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Scotland gets system for sharing GP information



SPIRE to make anonymised patient data from GPs available for research on public health and planning issues

NHS National Services Scotland (NHS NSS) has launched an information sharing system, drawing from GP records, to support planning in health and social care.

Named the Scottish Primary Care Information Resource (SPIRE), it has been developed with the Royal College of GPs and the Scottish GP committee of the British Medical Association, backed up by an independent advisory group.

The system has been designed to transfer information from GPs to NHS NSS and provide a channel for requests for research purposes by GPs, other NHS organisations and approved researchers.

The data will include date of birth, gender, vaccinations, diagnoses and prescribed medicines, but not any names, other personal details or notes made by a doctor or nurse. It will all be encrypted before it leaves the GP practice.

NHS NSS said it is not a national database and will not routinely collect patient data or extract information unless it is needed for a specific, approved purpose. The information will not be stored for any longer than necessary, being deleted after use.

It also said the system was designed with a focus on strong governance and security, and that GP practices will have control over all data that they make available.

Opt out

The system will work on an ‘opt out’ model of patient consent, so that anyone who does not wish for their data to be shared will have to inform their GP. NHS NSS is about to begin a four-week public information campaign to explain the arrangements to patients.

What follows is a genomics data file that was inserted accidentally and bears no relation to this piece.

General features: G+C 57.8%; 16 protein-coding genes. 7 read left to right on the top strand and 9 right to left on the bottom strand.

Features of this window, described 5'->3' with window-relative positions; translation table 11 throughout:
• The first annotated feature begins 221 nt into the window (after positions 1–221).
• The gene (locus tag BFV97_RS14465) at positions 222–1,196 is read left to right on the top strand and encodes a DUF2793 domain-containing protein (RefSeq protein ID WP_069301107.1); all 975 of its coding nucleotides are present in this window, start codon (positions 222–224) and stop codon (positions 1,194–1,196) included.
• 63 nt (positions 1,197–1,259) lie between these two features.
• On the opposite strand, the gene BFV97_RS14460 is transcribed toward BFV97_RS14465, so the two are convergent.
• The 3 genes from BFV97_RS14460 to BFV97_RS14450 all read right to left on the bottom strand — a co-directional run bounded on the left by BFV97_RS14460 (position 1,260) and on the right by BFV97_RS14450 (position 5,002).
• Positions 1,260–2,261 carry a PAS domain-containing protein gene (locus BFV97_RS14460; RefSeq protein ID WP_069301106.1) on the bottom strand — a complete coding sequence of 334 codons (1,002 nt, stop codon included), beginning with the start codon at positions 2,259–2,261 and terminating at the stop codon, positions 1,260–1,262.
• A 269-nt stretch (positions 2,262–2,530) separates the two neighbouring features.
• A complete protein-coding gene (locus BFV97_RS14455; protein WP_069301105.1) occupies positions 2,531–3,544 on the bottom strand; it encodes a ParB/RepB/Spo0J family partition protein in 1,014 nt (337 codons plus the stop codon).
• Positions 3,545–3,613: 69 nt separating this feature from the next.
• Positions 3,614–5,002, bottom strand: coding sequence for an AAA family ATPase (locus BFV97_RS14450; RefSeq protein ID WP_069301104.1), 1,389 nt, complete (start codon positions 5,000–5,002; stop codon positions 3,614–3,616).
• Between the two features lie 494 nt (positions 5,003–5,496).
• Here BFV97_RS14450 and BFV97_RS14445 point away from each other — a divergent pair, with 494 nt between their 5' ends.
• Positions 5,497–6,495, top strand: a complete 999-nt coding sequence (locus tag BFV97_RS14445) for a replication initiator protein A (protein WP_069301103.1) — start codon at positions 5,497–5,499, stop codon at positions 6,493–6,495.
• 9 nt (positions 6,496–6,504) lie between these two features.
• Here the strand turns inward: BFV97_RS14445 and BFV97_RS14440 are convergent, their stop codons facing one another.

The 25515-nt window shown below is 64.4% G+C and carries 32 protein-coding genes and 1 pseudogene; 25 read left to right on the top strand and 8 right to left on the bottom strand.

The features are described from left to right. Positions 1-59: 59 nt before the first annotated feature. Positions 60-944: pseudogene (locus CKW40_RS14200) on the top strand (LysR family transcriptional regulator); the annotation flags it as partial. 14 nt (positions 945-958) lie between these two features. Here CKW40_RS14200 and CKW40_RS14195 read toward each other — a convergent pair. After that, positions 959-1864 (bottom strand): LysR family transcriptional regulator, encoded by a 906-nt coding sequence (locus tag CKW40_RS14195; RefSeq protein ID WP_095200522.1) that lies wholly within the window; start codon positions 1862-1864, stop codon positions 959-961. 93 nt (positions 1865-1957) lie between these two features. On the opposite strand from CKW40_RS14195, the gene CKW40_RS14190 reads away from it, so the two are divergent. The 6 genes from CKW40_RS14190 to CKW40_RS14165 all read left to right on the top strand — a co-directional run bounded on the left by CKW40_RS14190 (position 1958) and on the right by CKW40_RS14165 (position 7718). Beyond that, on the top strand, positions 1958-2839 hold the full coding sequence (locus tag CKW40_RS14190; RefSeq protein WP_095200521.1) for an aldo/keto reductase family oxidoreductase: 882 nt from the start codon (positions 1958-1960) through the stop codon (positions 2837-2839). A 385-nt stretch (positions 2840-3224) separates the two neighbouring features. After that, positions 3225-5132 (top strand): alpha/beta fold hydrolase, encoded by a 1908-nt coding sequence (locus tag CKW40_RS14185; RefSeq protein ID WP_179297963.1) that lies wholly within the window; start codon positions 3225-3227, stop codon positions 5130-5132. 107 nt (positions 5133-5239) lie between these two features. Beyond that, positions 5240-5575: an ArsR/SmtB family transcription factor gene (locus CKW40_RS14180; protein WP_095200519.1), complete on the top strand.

Dr Libby Morris, clinical lead for SPIRE, said: “SPIRE is a major step forward for public health in Scotland and will allow information from GP patient records to be safely transferred electronically to NHS NSS and held securely, ensuring the highest standards of patient confidentiality and privacy.

“Doctors’ surgeries, NHS Scotland and the Scottish Government will be able to improve care and plan services, while researchers can use information that could help to develop new treatments for particular conditions or diseases.”

Dr Alan McDevitt, chair of BMA Scotland General Practitioners’ Committee, cited the example of GPs being able to analyse how many of their diabetic patients have eye problems then plan for screening and interventions.

“There are many different examples of how, with the right information, you can target the right kind of things to help people with their everyday lives,” he said.

‘We need a better understanding of the health of Scotland’s population, and know where to spend our money, time and resources, to make it better. We need Scotland to be a healthier nation and SPIRE is essential for that.”

Image by Daniel Sone (photographer), public domain via Wikimedia Commons

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